I was educated in an all-boys’ school in England where we recited the Lord’s Prayer during our morning assemblies. It didn’t mean a lot to me at the time, but I had memorized the prayer by the time I was eight or nine:
“Our Father, who art in heaven, hallowed be Thy name. Thy Kingdom come, Thy will be done, on earth as it is in heaven. Give us this day our daily bread. And forgive us our trespasses as we forgive those who have trespassed against us. Lead us not into temptation, but deliver us from evil. For Thine is the Kingdom, and the power and the glory. Forever and ever. Amen.”
(I can close my eyes even now and remember those school assemblies as I say this prayer out loud!).
My family would also attend church at Christmas and Easter time, and while I confess I don’t remember most of the liturgy that I tried to follow, I remember that during the Eucharist we often recited phrases about “God the Father, God the Son and God the Holy Spirit,” not least of all in the Apostles’ Creed.
When I became a Christian at age 16, I decided to follow Jesus and to call God my “boss.” I remember sitting in the middle of Aintree Racecourse in Liverpool (the home of the world famous “Grand National” Horse Race) during a Christian Youth Festival, talking to God and asking him to be my Lord and Savior.
Fast-forward 10 years (!) and as the father of a newborn son, I remember being overwhelmed with love for my first son (don’t worry—I was equally overwhelmed at the birth of my second son!). It slowly dawned on me that if as an earthly father I felt so much love towards my own son, how much more might God the Heavenly Father feel love towards us as His children. To be honest, I had never really related to God as a Father. I had just presumed that Jesus was the main feature of being a Christian. I had a basic understanding that as Christians we were somehow “children of God.” Of course, I continued to recite the Lord’s Prayer, “Our Father…” but it didn’t fully register with me that God actually wanted to be “My Father”!
Throughout my early 30s, I became increasingly aware of God’s character as a Father, not only to His Son, Jesus, but also to His people (see Hosea 11:1). Then it dawned on me that the Lord’s Prayer, which I had been introduced to over 25 years earlier, opens with Jesus telling His disciples to address their prayers to “Our Father.” Somehow Jesus was telling His disciples that His Father was their Father, too. Perhaps He wanted to be my Father as well?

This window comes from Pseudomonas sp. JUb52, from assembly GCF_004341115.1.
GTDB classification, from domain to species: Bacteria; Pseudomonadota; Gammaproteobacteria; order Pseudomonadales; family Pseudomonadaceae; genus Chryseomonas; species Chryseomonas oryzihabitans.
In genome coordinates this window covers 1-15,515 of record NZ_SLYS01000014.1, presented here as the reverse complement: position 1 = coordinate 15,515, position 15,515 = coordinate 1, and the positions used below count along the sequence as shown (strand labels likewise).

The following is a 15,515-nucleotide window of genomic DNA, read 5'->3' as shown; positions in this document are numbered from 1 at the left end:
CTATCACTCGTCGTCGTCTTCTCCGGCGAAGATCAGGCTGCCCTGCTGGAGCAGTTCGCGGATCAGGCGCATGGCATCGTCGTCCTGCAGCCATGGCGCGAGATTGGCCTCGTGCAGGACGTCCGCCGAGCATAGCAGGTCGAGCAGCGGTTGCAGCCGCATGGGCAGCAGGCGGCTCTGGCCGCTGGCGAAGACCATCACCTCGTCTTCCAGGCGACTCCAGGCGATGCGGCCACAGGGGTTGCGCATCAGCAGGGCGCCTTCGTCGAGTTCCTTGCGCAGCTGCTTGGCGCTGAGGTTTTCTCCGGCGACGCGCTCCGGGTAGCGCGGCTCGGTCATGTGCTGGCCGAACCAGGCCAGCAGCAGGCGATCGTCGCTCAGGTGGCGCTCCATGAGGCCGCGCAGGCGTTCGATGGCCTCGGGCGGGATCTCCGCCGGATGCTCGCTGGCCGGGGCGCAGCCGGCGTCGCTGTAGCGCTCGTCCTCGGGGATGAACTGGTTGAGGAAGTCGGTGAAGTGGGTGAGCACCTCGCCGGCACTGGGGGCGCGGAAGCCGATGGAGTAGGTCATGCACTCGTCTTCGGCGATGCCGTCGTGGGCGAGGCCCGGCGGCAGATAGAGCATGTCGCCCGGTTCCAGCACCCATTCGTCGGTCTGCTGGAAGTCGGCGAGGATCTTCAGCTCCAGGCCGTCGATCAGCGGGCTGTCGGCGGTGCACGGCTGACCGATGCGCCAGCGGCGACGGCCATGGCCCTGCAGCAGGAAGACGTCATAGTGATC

My breakthrough came as I began to understand what Jesus meant when He said, “I AM the way, the truth and the life. Nobody comes to the Father except through me” (John 14:6).
I had always presumed I was coming to Jesus for Jesus! But here Jesus is saying that He is the Way to the Father! “Our Father” wants to know us, and we meet Him by coming to Jesus. [And just to be theologically tidy, I realized that the Holy Spirit is in on this invitation, too, since He is the Spirit of Sonship (adoption) who causes us to cry out “Abba, Father!” (Rom. 8:15)].
I had always presumed I was coming to Jesus for Jesus! But here Jesus is saying that He is the Way to the Father (John 14:6) – Click to tweet
This was revelatory to me! The Trinitarian Godhead wants to introduce me to God as my Father. His promise in 2 Corinthians 6:18 is that “I will be a father to you and you shall be sons and daughters to me.”
It took me 15 years of following Jesus to realize that I had been given an invitation to come to the Father to be a son, not simply to be a servant to Jesus. All of a sudden I had an identity that was somehow wrapped up in the very character of Father God Himself. Ultimately it led to a powerful encounter with the Father’s love that changed me forever. My family noticed the difference, my church leaders noticed it—even I could see the difference in myself!
If you hang around HRock for any length of time, you will notice many people speak of such an encounter with the Father’s love. Perhaps you have never encountered this Father’s love for yourself. Then I want to invite you to journey with me in this series of posts as we uncover the heart of the Father and the implications for us on our identity. My prayer is that you will choose to respond positively to the invitation to call God “Abba, Father.”
In the meantime, let me ask you this: Do you know God as your Father? Were you even aware that he wants to be a Father to you and for you to be a son or daughter to Him?
You can follow me on Twitter @mattjamd!